How to Clean a Recorder Instrument

By Sarah Morse ; Updated September 15, 2017

Things Needed

  • Rod
  • Soft cloth
  • Container
  • Lukewarm water
  • Dishwashing liquid
  • Bottle brush or swab
  • Dry towel

A recorder is an instrument in the flute and oboe family that was particularly popular from the medieval to the baroque times and has been revived in the 20th century. They come in all different sizes and are usually made of either wood or plastic. With use, recorders can become difficult to play because they become blocked. Cleaning a recorder and keeping it clean is the key to a sweet sounding instrument. With knowledge, you can safely clean your recorder and improve your playing sessions.

Maintain your recorder, drying it after every use. Most companies will provide a plastic or metal rod that looks like a large sewing needle for this purpose. Stick a soft cloth through the needle and push it carefully up through the recorder. Be gentle, however, and do not hit the block at the top end too forcefully.

Clean your instrument when it seems blocked. Cover the window with your index finger and blow hard through the mouthpiece. This will dislodge any loose dust in the instrument.

Fill a container with lukewarm water, mixed with dishwashing liquid. If you own a plastic recorder, you can just soak it in the solution, allowing dirt to dislodge. You may also use a soft bottle brush to help remove dirt. Do not soak a wooden recorder. Clean the inside of the main section, which is called the bore, by using a swab or soft bottle brush to apply the soap and water. Try not to get the cork or any joints wet.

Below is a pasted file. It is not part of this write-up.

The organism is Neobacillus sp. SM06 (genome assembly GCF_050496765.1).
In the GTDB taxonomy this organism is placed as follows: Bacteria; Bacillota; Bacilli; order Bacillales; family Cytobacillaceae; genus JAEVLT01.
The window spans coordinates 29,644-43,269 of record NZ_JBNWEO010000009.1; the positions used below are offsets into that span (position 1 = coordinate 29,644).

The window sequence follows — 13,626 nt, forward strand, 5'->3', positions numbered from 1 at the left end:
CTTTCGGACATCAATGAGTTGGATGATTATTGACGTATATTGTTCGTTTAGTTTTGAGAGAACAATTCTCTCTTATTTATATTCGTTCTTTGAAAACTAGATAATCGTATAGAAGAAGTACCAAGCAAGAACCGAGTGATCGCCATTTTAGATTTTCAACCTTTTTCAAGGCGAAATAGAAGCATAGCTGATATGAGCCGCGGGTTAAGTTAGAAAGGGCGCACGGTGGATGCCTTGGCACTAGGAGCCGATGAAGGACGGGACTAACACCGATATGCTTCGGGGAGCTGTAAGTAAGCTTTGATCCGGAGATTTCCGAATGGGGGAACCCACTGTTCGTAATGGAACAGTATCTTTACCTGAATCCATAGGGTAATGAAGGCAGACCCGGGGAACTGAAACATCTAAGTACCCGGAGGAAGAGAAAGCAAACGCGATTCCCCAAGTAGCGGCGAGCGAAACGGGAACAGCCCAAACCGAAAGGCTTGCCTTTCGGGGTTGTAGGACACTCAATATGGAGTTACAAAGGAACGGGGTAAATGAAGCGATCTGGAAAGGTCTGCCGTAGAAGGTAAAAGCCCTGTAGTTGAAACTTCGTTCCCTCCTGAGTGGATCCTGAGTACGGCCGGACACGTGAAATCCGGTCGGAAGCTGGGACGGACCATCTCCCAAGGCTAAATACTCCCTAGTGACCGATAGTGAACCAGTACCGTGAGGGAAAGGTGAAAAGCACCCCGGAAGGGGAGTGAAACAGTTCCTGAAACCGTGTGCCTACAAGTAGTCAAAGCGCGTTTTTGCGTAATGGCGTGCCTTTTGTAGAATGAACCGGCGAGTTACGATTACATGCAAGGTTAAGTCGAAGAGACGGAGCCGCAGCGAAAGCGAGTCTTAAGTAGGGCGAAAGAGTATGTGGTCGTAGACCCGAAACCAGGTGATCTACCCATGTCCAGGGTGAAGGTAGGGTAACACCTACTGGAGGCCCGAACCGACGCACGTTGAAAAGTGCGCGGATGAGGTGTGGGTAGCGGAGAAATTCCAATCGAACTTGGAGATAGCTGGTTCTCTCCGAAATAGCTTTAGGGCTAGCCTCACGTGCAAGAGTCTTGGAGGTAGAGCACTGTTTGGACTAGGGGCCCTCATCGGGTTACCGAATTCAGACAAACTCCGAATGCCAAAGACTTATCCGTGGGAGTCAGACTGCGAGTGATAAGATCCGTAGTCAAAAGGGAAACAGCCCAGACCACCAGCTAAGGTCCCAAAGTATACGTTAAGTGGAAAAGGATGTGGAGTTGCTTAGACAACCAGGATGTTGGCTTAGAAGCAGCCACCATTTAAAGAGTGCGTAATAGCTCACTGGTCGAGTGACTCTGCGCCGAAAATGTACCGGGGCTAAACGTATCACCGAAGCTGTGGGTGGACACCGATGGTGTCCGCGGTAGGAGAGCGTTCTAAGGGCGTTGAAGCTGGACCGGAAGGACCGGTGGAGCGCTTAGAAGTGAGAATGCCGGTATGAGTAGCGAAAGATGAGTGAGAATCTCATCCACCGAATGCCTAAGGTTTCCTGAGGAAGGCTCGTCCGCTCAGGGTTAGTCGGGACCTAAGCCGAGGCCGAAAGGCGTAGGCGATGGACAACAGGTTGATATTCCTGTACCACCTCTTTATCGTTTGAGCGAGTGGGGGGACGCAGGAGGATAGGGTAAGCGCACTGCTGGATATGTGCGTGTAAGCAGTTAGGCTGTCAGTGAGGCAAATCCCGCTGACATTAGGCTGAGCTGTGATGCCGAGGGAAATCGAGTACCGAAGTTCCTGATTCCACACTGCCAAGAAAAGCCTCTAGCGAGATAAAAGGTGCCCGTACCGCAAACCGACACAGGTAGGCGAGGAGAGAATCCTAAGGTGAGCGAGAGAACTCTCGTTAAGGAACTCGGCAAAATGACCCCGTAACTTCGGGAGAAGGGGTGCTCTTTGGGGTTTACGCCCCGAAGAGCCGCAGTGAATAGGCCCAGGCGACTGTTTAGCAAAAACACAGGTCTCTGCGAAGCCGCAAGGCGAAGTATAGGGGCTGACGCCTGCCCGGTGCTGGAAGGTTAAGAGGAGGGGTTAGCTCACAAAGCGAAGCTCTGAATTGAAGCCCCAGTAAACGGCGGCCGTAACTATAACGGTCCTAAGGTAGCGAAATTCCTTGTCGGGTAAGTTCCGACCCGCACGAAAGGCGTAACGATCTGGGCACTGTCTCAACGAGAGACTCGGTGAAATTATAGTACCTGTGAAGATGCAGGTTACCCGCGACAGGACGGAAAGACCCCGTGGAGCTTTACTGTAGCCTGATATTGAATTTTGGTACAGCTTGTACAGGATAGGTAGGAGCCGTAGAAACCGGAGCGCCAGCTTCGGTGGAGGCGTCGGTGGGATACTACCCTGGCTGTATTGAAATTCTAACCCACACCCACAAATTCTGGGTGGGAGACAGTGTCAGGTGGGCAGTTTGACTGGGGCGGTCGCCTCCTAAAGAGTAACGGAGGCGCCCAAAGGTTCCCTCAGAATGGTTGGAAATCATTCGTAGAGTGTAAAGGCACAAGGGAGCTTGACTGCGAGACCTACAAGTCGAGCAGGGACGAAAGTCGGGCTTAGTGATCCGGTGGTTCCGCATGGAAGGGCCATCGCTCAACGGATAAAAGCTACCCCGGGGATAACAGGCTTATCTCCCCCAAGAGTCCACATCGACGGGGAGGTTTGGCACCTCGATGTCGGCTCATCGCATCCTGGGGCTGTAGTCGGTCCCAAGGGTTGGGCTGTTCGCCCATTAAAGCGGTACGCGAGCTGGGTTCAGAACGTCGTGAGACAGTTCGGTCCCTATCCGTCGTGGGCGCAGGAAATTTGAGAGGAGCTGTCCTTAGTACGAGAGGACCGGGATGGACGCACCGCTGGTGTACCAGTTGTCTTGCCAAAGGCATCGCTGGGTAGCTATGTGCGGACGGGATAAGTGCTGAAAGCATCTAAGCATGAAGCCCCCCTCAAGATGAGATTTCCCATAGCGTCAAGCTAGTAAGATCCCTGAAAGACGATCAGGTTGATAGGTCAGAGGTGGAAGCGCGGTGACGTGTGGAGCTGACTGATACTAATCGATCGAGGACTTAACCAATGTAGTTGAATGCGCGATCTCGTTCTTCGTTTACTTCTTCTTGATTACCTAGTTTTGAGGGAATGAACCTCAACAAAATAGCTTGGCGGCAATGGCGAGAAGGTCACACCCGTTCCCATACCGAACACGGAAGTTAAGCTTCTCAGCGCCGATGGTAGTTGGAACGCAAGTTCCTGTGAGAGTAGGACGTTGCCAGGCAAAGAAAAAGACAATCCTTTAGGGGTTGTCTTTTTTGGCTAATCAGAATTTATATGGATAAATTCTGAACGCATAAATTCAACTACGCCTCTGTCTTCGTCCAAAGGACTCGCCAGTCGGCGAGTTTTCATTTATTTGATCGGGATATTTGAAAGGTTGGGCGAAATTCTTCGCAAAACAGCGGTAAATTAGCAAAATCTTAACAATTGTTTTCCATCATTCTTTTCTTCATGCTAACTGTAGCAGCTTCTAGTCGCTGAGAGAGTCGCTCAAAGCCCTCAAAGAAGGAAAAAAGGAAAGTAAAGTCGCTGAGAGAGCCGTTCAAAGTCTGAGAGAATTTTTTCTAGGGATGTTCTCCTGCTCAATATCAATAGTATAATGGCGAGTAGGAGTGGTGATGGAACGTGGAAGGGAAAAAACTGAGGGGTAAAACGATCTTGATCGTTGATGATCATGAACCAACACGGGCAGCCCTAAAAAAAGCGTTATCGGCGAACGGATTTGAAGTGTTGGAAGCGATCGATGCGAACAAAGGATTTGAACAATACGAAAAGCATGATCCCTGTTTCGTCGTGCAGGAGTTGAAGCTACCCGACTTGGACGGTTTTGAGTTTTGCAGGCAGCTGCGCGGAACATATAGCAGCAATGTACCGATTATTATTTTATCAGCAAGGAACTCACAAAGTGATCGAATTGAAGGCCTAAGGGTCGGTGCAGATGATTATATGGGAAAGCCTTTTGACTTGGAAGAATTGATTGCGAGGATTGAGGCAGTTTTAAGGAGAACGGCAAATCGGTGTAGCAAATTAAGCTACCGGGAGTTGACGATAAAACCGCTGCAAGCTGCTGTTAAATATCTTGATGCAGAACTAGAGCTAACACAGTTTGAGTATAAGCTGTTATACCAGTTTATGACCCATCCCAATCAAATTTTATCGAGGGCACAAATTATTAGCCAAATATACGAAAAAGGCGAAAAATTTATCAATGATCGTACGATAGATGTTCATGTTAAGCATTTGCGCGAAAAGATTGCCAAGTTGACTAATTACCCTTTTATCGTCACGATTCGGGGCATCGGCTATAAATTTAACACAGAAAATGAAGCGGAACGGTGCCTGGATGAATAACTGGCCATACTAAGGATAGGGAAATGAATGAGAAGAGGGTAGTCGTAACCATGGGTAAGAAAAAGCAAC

Rinse the recorder in lukewarm water, again, avoiding the cork or any joints on the wooden recorder. Use the towel to dry the wooden recorder, carefully, as soon as possible. According to the Prescott Workshop, as long as the wood is wet for less than 15 minutes no damage will be done. You may just allow a plastic recorder to air dry.

Tip

You can take the block out of some recorders for a deeper cleaning. Ask a professional to show you how to do it the first time so you won't damage the instrument.

About the Author

Sarah Morse has been a writer since 2009, covering environmental topics, gardening and technology. She holds a bachelor's degree in English language and literature, a master's degree in English and a master's degree in information science.